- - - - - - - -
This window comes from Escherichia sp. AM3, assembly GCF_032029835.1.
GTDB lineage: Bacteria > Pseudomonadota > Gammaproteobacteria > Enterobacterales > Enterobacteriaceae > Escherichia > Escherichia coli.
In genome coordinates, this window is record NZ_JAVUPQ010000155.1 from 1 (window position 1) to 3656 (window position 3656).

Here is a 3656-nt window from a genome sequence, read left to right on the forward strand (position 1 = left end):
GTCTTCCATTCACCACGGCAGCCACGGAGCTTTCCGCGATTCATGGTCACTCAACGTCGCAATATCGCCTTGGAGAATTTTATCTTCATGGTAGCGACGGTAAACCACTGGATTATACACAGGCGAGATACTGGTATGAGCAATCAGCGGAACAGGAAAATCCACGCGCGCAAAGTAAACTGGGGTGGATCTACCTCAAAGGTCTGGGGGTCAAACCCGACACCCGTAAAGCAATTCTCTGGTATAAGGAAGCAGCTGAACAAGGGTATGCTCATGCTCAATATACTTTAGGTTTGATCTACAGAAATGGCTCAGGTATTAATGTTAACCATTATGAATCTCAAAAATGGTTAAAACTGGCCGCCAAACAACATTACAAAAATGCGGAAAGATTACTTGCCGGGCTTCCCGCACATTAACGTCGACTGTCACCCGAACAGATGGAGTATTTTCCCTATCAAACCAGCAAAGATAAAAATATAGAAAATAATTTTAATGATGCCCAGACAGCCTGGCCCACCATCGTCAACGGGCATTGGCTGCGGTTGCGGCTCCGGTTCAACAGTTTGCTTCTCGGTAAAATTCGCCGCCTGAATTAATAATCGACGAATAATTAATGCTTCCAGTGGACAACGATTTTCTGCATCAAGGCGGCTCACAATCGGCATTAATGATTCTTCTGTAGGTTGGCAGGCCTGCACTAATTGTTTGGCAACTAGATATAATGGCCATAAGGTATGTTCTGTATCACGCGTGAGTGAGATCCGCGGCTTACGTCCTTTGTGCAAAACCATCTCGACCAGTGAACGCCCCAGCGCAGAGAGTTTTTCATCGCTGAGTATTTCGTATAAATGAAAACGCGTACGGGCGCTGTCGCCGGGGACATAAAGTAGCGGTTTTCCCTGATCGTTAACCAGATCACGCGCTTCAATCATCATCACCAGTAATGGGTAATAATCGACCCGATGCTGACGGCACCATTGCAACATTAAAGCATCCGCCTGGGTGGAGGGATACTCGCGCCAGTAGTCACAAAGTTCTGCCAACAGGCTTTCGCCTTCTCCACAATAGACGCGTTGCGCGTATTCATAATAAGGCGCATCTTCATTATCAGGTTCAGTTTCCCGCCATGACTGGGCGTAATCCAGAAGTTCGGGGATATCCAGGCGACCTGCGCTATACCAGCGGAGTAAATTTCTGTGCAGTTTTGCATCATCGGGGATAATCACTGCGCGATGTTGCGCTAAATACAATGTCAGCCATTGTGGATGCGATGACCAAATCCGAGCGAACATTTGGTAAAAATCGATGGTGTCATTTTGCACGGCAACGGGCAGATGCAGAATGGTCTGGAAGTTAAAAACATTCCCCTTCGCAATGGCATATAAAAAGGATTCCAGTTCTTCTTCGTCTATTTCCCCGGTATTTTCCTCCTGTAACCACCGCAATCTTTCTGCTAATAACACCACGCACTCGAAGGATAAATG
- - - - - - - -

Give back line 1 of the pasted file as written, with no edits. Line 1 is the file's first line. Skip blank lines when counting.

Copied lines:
This window comes from Escherichia sp. AM3, assembly GCF_032029835.1.